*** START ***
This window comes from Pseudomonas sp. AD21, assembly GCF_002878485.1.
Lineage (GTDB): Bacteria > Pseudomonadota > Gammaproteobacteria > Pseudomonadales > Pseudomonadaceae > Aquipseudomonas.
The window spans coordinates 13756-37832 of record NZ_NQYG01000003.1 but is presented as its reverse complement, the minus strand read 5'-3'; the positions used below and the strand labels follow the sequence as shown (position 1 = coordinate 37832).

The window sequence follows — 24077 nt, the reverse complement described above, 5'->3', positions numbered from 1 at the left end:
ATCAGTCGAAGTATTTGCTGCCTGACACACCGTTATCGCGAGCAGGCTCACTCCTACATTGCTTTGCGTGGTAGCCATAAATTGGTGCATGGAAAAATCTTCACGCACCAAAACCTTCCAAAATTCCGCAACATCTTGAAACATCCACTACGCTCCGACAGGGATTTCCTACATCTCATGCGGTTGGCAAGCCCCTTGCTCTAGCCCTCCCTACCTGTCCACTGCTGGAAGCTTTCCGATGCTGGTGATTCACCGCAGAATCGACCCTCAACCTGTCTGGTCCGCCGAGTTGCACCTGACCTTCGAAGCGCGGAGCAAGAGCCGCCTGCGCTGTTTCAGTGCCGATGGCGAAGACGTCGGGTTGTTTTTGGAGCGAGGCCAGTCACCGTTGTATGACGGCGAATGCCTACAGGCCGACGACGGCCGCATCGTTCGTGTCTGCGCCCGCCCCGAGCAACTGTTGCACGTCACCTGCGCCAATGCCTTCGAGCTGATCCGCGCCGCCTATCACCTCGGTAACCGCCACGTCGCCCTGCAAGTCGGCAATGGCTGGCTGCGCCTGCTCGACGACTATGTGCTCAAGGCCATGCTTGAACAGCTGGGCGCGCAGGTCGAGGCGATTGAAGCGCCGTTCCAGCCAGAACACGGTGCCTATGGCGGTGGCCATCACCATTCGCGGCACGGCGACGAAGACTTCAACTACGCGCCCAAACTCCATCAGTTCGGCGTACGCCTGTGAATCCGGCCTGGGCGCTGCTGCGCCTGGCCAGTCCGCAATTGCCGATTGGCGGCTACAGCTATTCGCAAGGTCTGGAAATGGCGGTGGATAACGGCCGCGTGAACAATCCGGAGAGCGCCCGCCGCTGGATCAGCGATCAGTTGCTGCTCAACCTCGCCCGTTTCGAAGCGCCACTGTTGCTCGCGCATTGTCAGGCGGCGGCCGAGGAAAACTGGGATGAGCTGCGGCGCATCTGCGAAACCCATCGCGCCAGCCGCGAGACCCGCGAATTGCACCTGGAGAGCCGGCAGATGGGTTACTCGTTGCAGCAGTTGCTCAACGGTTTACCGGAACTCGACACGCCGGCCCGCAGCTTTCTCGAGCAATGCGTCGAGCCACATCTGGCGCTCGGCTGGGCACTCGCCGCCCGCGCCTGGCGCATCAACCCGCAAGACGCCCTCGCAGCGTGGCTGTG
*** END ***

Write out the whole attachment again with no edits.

This window comes from Pseudomonas sp. AD21, assembly GCF_002878485.1.
Lineage (GTDB): Bacteria > Pseudomonadota > Gammaproteobacteria > Pseudomonadales > Pseudomonadaceae > Aquipseudomonas.
The window spans coordinates 13756-37832 of record NZ_NQYG01000003.1 but is presented as its reverse complement, the minus strand read 5'-3'; the positions used below and the strand labels follow the sequence as shown (position 1 = coordinate 37832).

The window sequence follows — 24077 nt, the reverse complement described above, 5'->3', positions numbered from 1 at the left end:
ATCAGTCGAAGTATTTGCTGCCTGACACACCGTTATCGCGAGCAGGCTCACTCCTACATTGCTTTGCGTGGTAGCCATAAATTGGTGCATGGAAAAATCTTCACGCACCAAAACCTTCCAAAATTCCGCAACATCTTGAAACATCCACTACGCTCCGACAGGGATTTCCTACATCTCATGCGGTTGGCAAGCCCCTTGCTCTAGCCCTCCCTACCTGTCCACTGCTGGAAGCTTTCCGATGCTGGTGATTCACCGCAGAATCGACCCTCAACCTGTCTGGTCCGCCGAGTTGCACCTGACCTTCGAAGCGCGGAGCAAGAGCCGCCTGCGCTGTTTCAGTGCCGATGGCGAAGACGTCGGGTTGTTTTTGGAGCGAGGCCAGTCACCGTTGTATGACGGCGAATGCCTACAGGCCGACGACGGCCGCATCGTTCGTGTCTGCGCCCGCCCCGAGCAACTGTTGCACGTCACCTGCGCCAATGCCTTCGAGCTGATCCGCGCCGCCTATCACCTCGGTAACCGCCACGTCGCCCTGCAAGTCGGCAATGGCTGGCTGCGCCTGCTCGACGACTATGTGCTCAAGGCCATGCTTGAACAGCTGGGCGCGCAGGTCGAGGCGATTGAAGCGCCGTTCCAGCCAGAACACGGTGCCTATGGCGGTGGCCATCACCATTCGCGGCACGGCGACGAAGACTTCAACTACGCGCCCAAACTCCATCAGTTCGGCGTACGCCTGTGAATCCGGCCTGGGCGCTGCTGCGCCTGGCCAGTCCGCAATTGCCGATTGGCGGCTACAGCTATTCGCAAGGTCTGGAAATGGCGGTGGATAACGGCCGCGTGAACAATCCGGAGAGCGCCCGCCGCTGGATCAGCGATCAGTTGCTGCTCAACCTCGCCCGTTTCGAAGCGCCACTGTTGCTCGCGCATTGTCAGGCGGCGGCCGAGGAAAACTGGGATGAGCTGCGGCGCATCTGCGAAACCCATCGCGCCAGCCGCGAGACCCGCGAATTGCACCTGGAGAGCCGGCAGATGGGTTACTCGTTGCAGCAGTTGCTCAACGGTTTACCGGAACTCGACACGCCGGCCCGCAGCTTTCTCGAGCAATGCGTCGAGCCACATCTGGCGCTCGGCTGGGCACTCGCCGCCCGCGCCTGGCGCATCAACCCGCAAGACGCCCTCGCAGCGTGGCTGTG